- The Fathoms
Underwater, I opened my eyes. Bubbles moved like abacus beads across the hairs between my legs.
“You stay down there longer than the other women,” said Penina Sussman, who was watching me from the tile when I emerged. She held out a towel.
“Don’t talk,” said her mother, who was sitting in a gray folding chair farther from the Jacuzzi-sized pool. Mrs. Sussman owned the mikvah and was also my attendant, although recently Penina, a shiny-faced teenager, had been doing most of the actual attending.
“It’s warm,” I said to Penina. I dried the hairs between my legs first with a slight plié. “Someday you’ll see.”
Her eyes flitted at me blankly. “Hopefully someday soon,” she said.
I had known the Sussmans for the length of my marriage—almost two years—and Penina was changing. There were breasts underneath that turtleneck.
“May we not see you for nine months, Marisa,” Mrs. Sussman said. She was leaned over in her chair, circling a patch of red skin on the knob of her ankle with a fingernail.
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It was the same insinuating farewell every month and yet I had no idea how to respond; Mrs. Sussman didn’t want to know that I was on the pill and I didn’t want to tell her. I suppose that she might have known all along—she could predict almost perfectly on which nights I would show up, and what else but pharmaceutical intervention could explain my constancy?—but I believed that I needed at least to affect a desire to get pregnant in order to [End Page 108] be allowed to come to her mikvah, which was small, word-of-mouth only. Amit and I wanted children, but not until he was out of school and I could quit my job.
“Should’ve happened by now, shouldn’t it?” I asked.
Penina led me down the hall to the dressing room. Alone, I squeezed my wet curls with the towel. My outfit was waiting for me there on the Sussmans’ fraying damask chair: Chantilly lace bra and underwear, cashmere top, wool stockings, herringbone skirt—all cold on my skin when I put them on. As a matter of personal ceremony I restored the gold wedding band to my finger last.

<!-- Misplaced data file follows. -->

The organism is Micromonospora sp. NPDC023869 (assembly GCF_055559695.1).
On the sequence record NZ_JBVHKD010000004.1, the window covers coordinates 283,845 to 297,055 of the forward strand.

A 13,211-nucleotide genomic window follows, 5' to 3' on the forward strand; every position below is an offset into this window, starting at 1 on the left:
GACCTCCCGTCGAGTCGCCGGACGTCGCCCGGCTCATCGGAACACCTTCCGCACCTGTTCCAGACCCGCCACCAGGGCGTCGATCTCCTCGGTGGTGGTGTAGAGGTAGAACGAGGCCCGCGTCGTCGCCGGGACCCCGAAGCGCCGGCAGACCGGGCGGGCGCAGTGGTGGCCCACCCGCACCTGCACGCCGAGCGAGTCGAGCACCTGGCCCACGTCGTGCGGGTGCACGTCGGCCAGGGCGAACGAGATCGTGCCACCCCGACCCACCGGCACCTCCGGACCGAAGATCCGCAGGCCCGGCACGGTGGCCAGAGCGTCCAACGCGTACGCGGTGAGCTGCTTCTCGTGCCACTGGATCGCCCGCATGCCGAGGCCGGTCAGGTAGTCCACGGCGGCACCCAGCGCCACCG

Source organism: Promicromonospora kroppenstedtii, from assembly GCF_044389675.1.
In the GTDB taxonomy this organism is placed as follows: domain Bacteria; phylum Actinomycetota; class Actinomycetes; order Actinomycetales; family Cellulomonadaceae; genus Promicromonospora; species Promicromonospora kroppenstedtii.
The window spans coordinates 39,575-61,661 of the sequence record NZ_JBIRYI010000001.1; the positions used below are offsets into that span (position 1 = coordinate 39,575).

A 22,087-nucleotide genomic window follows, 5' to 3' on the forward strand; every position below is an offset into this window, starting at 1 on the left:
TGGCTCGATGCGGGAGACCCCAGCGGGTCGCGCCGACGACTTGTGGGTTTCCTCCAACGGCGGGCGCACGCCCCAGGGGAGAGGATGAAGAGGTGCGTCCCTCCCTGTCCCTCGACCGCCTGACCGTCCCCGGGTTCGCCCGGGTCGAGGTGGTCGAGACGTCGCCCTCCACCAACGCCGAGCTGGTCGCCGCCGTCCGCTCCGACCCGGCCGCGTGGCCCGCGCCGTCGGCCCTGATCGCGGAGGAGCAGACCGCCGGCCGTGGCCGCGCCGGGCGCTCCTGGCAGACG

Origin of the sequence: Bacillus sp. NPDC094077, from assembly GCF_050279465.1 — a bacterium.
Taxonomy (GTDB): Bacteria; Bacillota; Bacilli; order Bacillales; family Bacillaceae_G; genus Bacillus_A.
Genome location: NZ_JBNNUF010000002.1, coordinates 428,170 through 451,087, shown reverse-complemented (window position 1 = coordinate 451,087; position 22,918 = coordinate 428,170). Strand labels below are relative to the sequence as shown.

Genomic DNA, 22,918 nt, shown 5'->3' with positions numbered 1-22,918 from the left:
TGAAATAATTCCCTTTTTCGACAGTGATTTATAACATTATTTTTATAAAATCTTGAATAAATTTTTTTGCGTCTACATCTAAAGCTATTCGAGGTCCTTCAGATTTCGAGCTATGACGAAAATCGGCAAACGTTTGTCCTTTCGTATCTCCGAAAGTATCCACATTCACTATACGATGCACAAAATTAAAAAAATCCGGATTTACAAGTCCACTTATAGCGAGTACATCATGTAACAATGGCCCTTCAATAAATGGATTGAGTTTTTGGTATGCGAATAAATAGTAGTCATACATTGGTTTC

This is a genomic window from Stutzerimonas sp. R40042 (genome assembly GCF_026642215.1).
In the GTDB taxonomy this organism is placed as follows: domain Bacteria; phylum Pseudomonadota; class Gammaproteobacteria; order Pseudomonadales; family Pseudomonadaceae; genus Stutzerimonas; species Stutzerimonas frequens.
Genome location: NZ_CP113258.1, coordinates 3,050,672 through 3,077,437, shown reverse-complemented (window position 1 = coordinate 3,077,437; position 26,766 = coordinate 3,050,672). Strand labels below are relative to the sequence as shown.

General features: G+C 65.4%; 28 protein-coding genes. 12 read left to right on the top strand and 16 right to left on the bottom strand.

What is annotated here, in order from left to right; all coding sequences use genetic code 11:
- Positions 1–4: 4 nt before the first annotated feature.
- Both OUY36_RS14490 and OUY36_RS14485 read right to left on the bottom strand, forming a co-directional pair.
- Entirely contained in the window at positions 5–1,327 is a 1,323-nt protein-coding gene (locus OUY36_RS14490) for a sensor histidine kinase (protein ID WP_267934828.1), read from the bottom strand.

When I came back out, Penina held the front door open for me onto the basement-level stairwell outside.
“Maybe this really will be the month,” she whispered. She was trying to reassure me, and the earnestness of her effort made me feel, briefly, sad and exposed. But I kept my face placid. As I walked past her I tried to discern from her last look whether my performance had come off or not.
Someone who didn’t know better might have thought Penina and I were the same type of religious—I had taken to dressing modestly, covering up my knees and elbows and clavicles. But I tried to do so stylishly, unlike Penina, who wore permanently out-of-season long jean skirts and must have brushed out her long brown curls into a triangle of frizz rather than manage them, as I did. Never brush a curl, I might have told her, if she and every other young, mincingly Orthodox girl like her did not give me the heebie-jeebies with their blank expressions. Their male counterparts were normal and well socialized—Penina’s brothers, for instance, were gregarious and loud when I ran into them around the city—but the girls were socially impenetrable, almost autistic in manner except for the occasional burst of mis-directed sweetness. And I never just ran into them anywhere.
Outside, my hair started to freeze. When it got this cold I usually dried it before leaving, but in order not to end up looking like Penina I needed my diffuser and hadn’t thought to put it in my purse that morning; it was the beginning of November in Washington, DC—too early to anticipate cold like this.
I saw the woman with the pink leather purse almost as soon as I was...